Adaptation Champion

Tania Hopmans

Share
Tania Hopmans Deep South Challenge
Tania Hopmans, photographed by Sylvie Whinray.

Tangoio marae sits on the frontline of climate change. As with the rest of the Hawkes Bay coastline, coastal erosion is an issue. But the main threat for the marae comes from flooding, and the potential for more severe flooding as the climate changes. 

Tania Hopmans notes that her hapū has no choice but to adapt if they are to hold together. Fortunately, thinking on their feet is in their whakapapa.

Our tīpuna survived by adapting whenever they needed to, and we will too. They had a whakatauakī – ko tō rātau pā kai ngā rekereke – their pā were in their heels. They moved with the seasons to collect kai, they moved from one pā to a safer one following an attack. 

Tangoio has a unique social and political history, as well as unique whenua, awa and moana whose voices must also be heard. Already, Tania explains, due to farming and plantation forestry, “most of the native bush is long gone. There’s no riparian planting along our awa, so we have erosion of our whenua, sedimentation of our waterways and coastal reefs, and the obvious impact on our taonga species – including pātiki, tuna and kuku.” The needs of the whenua and the hapū are now closely merged with the imperative to respond to climate change. “We need to return some balance to the environment,” Tania says. 

Tangoio (through the Maungaharuru-Tangitū Trust) partnered with NIWA and the Deep South Challenge on a project looking at how a marae community might make decisions about their key taonga, such as their wharenui, at risk in a changing climate. The research partnership was able to bring independence and information into a hapū discussion that was “fraught with some misinformation, strongly held views and emotions.”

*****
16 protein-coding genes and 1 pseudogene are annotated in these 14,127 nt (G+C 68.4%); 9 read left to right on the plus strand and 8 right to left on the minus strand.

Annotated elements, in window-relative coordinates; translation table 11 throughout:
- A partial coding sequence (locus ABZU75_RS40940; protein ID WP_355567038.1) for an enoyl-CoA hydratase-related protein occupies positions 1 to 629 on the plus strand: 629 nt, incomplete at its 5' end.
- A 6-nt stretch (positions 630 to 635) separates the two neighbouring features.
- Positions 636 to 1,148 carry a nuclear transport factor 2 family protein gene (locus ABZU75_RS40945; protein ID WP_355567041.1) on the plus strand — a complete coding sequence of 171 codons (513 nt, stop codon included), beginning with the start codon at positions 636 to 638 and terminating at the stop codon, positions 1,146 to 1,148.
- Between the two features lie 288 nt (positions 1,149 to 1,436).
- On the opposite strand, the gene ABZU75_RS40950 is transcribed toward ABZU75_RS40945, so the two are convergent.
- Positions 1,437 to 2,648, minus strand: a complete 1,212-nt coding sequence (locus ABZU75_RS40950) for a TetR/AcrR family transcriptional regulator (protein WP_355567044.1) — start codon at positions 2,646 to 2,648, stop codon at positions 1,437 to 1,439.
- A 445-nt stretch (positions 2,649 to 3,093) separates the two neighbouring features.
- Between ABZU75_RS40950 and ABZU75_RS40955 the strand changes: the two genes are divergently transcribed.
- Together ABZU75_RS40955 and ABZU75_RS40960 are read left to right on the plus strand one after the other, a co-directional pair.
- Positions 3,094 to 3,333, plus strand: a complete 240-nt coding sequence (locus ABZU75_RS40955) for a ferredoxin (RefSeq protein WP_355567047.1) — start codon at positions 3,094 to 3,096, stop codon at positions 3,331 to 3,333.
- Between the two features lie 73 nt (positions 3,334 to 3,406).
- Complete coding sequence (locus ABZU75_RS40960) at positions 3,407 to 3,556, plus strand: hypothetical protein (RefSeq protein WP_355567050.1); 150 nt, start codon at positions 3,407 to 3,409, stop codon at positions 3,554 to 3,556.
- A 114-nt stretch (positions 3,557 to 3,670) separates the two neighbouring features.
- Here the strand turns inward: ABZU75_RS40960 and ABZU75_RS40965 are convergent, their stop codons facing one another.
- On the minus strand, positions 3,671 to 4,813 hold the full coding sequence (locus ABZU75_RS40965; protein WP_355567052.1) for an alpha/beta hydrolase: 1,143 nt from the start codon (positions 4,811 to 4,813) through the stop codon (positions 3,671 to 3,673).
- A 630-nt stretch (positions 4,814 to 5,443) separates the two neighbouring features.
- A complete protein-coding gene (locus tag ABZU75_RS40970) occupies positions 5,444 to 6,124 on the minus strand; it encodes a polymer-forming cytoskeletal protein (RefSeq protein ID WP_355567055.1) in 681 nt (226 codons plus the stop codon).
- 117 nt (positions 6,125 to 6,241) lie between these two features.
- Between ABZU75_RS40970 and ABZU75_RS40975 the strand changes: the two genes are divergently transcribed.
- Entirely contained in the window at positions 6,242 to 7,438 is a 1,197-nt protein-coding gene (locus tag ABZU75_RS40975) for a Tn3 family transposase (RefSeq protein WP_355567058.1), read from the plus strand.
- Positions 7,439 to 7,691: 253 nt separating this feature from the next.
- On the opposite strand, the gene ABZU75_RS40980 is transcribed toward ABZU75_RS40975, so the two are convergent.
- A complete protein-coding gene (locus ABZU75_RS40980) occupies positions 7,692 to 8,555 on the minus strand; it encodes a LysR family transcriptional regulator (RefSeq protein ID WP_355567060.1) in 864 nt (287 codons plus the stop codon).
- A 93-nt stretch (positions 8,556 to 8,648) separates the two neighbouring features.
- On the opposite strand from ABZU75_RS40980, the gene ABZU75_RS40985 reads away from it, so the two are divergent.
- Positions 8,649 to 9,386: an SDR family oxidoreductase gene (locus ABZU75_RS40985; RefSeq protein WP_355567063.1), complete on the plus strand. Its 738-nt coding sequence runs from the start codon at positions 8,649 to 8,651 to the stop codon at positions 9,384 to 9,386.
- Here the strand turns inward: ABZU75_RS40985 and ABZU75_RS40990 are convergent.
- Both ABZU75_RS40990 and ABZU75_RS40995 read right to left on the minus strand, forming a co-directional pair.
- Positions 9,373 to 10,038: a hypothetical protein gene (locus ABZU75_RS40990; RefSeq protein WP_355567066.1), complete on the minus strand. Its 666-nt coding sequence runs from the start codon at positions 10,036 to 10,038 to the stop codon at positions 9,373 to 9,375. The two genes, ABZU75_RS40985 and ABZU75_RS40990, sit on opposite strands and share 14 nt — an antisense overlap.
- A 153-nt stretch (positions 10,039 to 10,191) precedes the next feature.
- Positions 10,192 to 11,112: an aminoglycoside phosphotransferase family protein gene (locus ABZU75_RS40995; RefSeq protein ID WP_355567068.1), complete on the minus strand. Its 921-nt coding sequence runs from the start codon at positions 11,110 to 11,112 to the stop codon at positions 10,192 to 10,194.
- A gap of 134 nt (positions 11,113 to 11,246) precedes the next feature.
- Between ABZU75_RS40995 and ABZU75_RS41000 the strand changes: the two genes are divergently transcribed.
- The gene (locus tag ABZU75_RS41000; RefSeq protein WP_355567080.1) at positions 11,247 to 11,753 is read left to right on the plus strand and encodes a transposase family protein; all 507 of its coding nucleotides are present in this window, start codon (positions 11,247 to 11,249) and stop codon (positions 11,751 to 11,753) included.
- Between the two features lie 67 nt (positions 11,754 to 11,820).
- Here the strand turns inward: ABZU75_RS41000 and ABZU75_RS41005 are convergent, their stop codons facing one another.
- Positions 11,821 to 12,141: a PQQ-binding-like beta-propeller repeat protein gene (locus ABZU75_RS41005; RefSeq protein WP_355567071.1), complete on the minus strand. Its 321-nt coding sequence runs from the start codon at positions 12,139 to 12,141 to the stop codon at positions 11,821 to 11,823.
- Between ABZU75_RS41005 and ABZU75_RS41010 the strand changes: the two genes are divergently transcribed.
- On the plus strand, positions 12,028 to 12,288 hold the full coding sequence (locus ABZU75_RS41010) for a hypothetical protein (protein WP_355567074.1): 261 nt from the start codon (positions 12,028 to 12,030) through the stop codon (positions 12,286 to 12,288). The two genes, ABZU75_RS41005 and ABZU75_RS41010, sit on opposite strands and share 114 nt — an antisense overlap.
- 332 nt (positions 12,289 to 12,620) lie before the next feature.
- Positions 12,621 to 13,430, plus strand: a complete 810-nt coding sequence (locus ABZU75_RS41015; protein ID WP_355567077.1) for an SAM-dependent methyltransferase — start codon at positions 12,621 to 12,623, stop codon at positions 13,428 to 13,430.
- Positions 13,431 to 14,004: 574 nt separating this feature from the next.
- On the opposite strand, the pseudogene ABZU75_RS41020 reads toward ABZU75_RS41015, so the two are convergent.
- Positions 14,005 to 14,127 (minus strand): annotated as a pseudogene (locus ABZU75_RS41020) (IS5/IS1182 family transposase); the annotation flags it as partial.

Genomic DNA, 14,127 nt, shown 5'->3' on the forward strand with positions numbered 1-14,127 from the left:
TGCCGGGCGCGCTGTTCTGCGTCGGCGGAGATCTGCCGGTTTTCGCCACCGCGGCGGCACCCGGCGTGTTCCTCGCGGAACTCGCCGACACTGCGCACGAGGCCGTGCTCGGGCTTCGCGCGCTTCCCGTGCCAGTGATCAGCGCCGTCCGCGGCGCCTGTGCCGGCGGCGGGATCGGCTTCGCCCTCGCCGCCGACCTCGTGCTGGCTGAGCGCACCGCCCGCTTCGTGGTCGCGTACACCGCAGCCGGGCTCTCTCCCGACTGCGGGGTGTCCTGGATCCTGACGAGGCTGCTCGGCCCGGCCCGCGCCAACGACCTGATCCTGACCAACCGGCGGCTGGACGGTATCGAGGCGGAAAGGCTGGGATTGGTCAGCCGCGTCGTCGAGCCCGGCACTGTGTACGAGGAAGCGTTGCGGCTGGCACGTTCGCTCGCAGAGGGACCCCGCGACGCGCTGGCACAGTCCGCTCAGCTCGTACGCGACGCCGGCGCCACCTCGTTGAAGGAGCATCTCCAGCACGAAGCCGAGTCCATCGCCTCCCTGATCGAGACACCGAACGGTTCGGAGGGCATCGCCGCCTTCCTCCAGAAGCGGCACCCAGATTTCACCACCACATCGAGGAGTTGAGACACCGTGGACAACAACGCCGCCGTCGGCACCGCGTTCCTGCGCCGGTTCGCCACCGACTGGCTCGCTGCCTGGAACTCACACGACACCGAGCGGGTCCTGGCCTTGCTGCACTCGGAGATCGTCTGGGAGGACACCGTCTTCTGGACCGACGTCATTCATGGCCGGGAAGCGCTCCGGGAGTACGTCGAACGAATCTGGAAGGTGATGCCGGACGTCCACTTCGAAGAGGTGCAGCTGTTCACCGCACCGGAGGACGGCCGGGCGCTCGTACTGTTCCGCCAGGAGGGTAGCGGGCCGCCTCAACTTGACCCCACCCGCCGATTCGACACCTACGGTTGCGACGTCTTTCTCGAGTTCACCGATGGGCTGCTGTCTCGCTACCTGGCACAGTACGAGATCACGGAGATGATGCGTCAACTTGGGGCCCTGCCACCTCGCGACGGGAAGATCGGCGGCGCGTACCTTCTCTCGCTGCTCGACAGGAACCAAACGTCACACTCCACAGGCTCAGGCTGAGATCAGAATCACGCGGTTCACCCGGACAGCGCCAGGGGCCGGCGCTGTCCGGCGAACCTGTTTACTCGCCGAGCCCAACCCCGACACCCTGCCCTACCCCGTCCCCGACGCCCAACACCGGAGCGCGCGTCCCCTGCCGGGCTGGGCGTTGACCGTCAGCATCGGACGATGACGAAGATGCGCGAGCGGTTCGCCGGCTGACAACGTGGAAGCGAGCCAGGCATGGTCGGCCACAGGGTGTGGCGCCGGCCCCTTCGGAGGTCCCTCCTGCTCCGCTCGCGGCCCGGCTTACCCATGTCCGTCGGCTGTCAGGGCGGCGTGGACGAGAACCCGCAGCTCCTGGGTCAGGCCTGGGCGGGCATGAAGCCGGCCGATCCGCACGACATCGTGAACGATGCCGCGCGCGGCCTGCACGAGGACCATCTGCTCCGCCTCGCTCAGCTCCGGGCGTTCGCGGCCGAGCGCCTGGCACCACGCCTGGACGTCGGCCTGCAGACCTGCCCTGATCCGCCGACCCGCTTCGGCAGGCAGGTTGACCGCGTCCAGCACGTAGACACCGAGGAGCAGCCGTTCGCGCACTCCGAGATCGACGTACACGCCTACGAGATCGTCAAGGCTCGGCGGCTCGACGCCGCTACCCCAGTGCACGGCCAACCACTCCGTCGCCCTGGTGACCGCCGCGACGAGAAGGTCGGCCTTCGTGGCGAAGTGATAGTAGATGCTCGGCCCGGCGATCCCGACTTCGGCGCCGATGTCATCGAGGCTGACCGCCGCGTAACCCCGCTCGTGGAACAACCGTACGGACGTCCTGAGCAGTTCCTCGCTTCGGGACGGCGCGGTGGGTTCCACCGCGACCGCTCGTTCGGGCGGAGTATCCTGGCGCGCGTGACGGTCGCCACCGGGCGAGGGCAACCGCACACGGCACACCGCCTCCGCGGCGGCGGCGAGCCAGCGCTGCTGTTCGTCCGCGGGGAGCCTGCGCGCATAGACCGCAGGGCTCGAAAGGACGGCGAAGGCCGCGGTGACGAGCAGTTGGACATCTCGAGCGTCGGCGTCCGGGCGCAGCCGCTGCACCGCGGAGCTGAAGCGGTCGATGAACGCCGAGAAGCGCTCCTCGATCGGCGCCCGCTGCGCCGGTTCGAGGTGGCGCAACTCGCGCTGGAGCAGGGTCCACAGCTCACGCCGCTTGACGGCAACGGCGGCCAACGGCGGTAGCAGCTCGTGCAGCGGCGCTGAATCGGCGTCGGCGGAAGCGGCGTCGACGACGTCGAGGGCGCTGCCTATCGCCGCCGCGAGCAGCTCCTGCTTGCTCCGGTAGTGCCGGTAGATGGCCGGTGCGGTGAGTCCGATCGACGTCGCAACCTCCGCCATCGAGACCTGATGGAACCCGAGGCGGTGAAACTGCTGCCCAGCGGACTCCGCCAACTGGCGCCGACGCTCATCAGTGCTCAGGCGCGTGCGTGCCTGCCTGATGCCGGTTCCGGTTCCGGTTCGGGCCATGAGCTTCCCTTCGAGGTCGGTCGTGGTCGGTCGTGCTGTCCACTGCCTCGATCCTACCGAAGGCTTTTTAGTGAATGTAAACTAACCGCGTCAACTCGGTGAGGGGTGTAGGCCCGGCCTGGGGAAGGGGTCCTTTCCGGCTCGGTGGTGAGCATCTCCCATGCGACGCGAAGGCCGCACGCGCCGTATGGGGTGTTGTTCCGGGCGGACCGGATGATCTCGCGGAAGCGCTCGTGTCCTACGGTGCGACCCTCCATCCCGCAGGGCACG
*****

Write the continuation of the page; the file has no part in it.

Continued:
One highlight for Hopmans was a game the project developed called Marae-opoly. “We had teams of whānau with paper money making decisions about what to do with our marae. [We had] flood simulations over a 100-year period – the catch being you didn’t know what the next 10 years would bring until the simulation played. The whānau really got into the gameand learned a lot about how complex the problems are – the pressures, costs and benefits of choosing an option, and dealing with the consequences. It was a safe environment for whānau to give it a go.” 

We need to return some balance to the environment.

In terms of research challenges, Tania notes that “the modelling looked at flooding from the river, but didn’t take into account flooding from the hills, which we later learned had a significant impact on flood mitigation and what options would be viable.”

From Tangoio’s unique experience on the climate frontline, they have some advice for other marae communities facing similar decisions. “Have an agreed vision, values and guiding principles. You’ll want to refer back to these when the going gets tough. Our vision was ‘building a proud, vibrant and modern marae’. Our values included unity and being progressive. Our guiding principles were disciplined people, thought and action.” 

Crucial, Hopmans explains, is finding ways to include all voices. “Good decision making takes time and is hard work. It required us to invest in the best available information, to get help from a facilitator and other specialists, to test assumptions and engage in difficult conversations, and sometimes with difficult people.” Yet for Tania, the urgency is clear. “Be brave, future generations are counting on you.” 

Tania is also skilled at stepping back and surveying the bigger picture for Māori communities and their respective local and regional councils, as we all adapt to climate change. “Marae are part of the communities you serve,” she says. “Look after them, too… Don’t focus your efforts only on protecting infrastructure or areas seen to be economically important. Nor on research for research’s sake.”